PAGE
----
Acid reflux is an extremely common health problem, affecting 50 percent of the population in the United States. Other terms used for this condition are gastroesophageal reflux disease (GERD) or peptic ulcer disease.

The hallmark of the acid reflux symptom is “heartburn,” a burning sensation behind the breastbone that sometimes travels to the throat. In some cases, the pain can be severe enough to be mistaken for a heart attack.

Conventionally, acid reflux is considered to be caused by excessive amounts of acid in the stomach, which is why acid-blocking medications are commonly recommended or prescribed. This is a seriously misconception that seriously affects hundreds of millions of people. since the problem usually occurs due to having too little acid in the stomach.

What Causes Heartburn?

After food passes through the esophagus into the stomach, the muscular valve called the lower esophageal sphincter (LES) closes, preventing food or acid from backing up. Acid reflux occurs when the lower esophageal sphincter (LES) relaxes inappropriately, allowing acid from the stomach to flow (reflux) back and into the esophagus. However, it is important to understand that acid reflux is not a disease caused by excessive acid production in the stomach, but rather a symptom commonly related to:

  • Hiatal hernia
  • Helicobacter pylori(H. pylori) infection (The H. pylori bacteria are believed to affect more than half the world’s population, and have been identified as a Group 1 carcinogen by the World Health Organization.

Although these two conditions are not related, many people who have hiatal hernia also have H. Pylori infection, which causes mild chronic inflammation in the stomach lining that can result in an ulcer among other related symptoms. If a person has a hiatal hernia, physical therapy in that area may be helpful, and many chiropractors are trained in that setting.

The hypothesis that H. pylori infection is the cause, or at least one of the major factors in causing acid reflux symptoms, emerged from work by Dr. Barry Marshall, an Australian physician, at the beginning of the decade. from the eighties.

Focusing on low acid production

As mentioned earlier, heartburn is generally a sign of having too little acid in your stomach. To motivate your body to produce sufficient amounts of hydrochloric acid (stomach acid), you also want to make sure you are regularly consuming enough raw foods.

Good quality sea salt (raw salt), such as Himalayan salt, will not only provide you with the chloride your body needs to produce hydrochloric acid, it also contains more than 80 minerals that your body needs to function optimally and biochemically. Sauerkraut or cabbage juice is also very strong – or perhaps the strongest – stimulating for the body to produce stomach acid. Taking a couple of teaspoons of cabbage juice before eating, or better yet, sauerkraut sauerkraut juice, is a wonderful option to improve your digestion.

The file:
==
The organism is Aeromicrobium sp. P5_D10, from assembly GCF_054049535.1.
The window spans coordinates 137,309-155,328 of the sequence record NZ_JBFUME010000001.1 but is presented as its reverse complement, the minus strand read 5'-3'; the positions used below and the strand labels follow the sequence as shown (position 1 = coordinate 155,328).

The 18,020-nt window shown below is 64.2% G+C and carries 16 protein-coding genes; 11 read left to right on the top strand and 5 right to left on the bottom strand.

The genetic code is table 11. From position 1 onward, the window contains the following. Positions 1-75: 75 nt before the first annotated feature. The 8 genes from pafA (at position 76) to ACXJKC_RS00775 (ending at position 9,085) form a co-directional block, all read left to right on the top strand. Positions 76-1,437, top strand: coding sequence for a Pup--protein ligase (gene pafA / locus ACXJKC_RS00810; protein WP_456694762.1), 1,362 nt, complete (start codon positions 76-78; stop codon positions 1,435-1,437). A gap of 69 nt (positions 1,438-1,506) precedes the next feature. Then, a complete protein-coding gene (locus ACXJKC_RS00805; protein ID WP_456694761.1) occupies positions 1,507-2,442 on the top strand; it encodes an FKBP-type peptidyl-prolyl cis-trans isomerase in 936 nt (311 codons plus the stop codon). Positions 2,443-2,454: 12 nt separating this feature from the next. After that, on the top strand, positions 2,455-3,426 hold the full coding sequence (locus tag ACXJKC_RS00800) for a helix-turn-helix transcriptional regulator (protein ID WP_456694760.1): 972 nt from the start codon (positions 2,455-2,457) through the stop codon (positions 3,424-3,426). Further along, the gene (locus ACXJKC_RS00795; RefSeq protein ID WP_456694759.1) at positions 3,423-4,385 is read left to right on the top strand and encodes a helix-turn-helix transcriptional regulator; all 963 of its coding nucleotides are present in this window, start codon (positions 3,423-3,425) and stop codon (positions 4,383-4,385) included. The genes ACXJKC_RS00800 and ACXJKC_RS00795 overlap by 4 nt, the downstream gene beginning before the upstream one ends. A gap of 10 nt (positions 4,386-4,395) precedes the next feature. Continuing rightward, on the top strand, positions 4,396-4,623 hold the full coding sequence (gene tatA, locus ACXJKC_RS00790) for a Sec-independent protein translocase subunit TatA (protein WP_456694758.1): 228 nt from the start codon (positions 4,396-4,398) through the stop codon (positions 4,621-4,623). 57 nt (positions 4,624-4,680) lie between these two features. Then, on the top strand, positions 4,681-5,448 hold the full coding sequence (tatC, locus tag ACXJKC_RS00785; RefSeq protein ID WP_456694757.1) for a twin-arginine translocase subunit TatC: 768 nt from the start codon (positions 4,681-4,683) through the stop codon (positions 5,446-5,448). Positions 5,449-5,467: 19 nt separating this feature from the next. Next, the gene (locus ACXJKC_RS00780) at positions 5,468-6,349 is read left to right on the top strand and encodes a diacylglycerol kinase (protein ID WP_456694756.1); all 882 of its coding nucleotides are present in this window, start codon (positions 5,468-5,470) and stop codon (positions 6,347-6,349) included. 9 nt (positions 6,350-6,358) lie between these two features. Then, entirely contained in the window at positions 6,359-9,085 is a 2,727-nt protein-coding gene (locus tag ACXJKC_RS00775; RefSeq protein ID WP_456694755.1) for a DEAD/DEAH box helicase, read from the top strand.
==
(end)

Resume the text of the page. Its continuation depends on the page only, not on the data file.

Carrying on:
Natural remedies for acid reflux and ulcers

Ginger root or chamomile tea

Ginger has been found to have a gastroprotective effect by blocking acid and by suppressing the Helicobacter pylori bacteria. According to a study10 carried out in 2007, it is also far superior to lansoprazole in preventing ulcer formation, exhibiting a potency six to eight times greater than the drug. This is perhaps not so surprising, considering the fact that ginger root has traditionally been used against gastric disturbances since ancient times.

Add two or three slices of fresh ginger root to two cups of hot water. Let stand for half an hour. Drink about 20 minutes or so before your meal.

Before sleeping, try a cup of chamomile tea, which can help ease stomach inflammation and help you sleep.

Raw Organic Apple Cider Vinegar

Acid reflux is usually caused by having too little acid in your stomach.

You can easily improve your stomach acid content by taking a tablespoon of raw, unfiltered apple cider vinegar with a large glass of water.

Sodium bicarbonate

Half a teaspoon of baking soda (carbonate) in an eight-ounce glass of water can relieve acid reflux burn as it helps neutralize stomach acids. I would not recommend this as a common solution but it sure can help you in an emergency when you have excruciating pain.

Glutamine

Research14 published in 2009 found that gastrointestinal damage caused by H. pylori can be treated with the amino acid glutamine, which is found in many foods, including beef, chicken, fish, eggs, dairy products, and some fruits and vegetables. L-glutamine, the biologically active isomer of glutamine, is also widely available as a supplement.